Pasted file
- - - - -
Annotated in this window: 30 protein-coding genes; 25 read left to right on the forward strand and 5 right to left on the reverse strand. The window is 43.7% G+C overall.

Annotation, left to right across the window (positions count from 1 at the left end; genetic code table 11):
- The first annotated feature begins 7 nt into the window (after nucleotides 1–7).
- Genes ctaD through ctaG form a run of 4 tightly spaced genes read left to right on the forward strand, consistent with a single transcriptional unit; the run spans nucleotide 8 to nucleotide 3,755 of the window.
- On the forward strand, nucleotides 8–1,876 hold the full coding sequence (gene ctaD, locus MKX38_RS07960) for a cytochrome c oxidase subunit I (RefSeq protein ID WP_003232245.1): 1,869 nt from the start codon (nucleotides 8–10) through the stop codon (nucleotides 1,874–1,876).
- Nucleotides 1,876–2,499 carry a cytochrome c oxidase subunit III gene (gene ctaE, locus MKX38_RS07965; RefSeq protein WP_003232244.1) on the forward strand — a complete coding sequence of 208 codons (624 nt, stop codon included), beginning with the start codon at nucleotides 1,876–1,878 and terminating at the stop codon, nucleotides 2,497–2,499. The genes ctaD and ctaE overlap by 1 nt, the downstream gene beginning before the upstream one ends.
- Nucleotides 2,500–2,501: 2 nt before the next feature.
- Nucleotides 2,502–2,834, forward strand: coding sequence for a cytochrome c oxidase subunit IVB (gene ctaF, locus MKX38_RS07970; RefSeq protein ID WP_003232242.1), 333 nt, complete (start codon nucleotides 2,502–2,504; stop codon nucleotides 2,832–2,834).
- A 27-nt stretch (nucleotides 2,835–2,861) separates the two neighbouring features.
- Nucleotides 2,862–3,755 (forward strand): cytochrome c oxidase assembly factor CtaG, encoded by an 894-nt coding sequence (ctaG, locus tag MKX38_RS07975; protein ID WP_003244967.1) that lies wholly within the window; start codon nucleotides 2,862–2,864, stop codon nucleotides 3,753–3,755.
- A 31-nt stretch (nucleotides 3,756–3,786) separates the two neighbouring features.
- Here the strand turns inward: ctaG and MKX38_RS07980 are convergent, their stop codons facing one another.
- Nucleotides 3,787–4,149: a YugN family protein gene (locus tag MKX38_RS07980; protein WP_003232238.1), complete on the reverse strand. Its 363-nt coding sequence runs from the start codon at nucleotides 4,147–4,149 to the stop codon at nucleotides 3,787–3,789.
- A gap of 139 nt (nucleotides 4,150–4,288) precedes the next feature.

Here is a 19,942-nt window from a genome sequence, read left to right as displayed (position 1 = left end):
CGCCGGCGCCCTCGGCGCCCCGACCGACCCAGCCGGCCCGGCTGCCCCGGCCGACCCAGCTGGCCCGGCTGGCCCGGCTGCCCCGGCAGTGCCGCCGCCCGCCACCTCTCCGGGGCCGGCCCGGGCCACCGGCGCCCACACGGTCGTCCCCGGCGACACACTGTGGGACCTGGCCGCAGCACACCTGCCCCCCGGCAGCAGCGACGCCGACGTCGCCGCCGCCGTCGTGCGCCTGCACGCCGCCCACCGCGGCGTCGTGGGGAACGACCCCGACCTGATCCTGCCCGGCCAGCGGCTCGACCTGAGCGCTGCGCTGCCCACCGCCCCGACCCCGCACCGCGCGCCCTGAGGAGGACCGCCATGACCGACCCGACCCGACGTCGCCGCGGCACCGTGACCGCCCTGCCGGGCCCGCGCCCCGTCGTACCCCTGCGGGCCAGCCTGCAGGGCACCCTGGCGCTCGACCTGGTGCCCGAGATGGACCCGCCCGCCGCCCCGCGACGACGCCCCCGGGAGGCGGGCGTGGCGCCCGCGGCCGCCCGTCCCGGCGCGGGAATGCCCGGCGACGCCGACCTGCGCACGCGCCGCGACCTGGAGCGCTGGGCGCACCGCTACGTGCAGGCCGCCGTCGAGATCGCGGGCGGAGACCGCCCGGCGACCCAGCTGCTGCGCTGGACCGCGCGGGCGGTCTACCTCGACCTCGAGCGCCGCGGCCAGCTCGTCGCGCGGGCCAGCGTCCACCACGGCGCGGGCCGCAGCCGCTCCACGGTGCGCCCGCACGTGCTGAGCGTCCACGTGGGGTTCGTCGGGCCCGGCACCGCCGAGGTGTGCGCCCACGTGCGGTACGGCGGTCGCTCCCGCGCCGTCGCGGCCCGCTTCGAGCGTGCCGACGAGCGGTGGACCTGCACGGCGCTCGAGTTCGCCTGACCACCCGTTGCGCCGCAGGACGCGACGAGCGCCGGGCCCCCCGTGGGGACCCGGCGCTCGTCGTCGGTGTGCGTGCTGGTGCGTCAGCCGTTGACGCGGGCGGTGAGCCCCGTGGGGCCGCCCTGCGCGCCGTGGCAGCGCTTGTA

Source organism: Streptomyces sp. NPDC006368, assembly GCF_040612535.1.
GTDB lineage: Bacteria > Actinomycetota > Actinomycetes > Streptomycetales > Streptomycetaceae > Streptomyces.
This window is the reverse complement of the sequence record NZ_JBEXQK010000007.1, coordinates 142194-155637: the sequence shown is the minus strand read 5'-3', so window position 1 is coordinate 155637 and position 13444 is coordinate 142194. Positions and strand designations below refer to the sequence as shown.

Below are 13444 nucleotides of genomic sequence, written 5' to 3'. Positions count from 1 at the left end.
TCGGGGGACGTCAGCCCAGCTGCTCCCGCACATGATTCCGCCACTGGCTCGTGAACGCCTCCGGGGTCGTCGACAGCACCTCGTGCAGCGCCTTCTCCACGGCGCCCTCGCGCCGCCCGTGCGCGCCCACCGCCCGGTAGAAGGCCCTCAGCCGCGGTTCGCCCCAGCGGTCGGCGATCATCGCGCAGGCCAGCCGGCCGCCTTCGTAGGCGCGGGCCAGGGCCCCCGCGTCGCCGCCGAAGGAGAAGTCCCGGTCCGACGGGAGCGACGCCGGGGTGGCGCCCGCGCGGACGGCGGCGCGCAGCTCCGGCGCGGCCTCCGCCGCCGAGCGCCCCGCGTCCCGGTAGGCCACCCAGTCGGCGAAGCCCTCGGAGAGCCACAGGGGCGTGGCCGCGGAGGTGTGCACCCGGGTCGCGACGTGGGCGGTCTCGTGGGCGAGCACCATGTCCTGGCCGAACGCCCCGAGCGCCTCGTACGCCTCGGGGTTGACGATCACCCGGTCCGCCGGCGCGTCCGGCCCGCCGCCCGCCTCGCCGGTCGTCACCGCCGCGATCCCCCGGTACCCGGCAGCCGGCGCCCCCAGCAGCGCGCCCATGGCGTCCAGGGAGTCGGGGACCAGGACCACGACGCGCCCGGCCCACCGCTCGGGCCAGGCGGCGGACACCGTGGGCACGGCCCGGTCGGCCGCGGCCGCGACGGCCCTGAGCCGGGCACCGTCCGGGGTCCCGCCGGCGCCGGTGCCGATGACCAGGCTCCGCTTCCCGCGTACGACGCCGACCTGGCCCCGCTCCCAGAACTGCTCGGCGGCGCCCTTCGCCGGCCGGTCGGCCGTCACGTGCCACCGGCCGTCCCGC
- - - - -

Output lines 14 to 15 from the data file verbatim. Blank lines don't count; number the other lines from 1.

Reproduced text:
- A gap of 139 nt (nucleotides 4,150–4,288) precedes the next feature.

Here is a 19,942-nt window from a genome sequence, read left to right as displayed (position 1 = left end):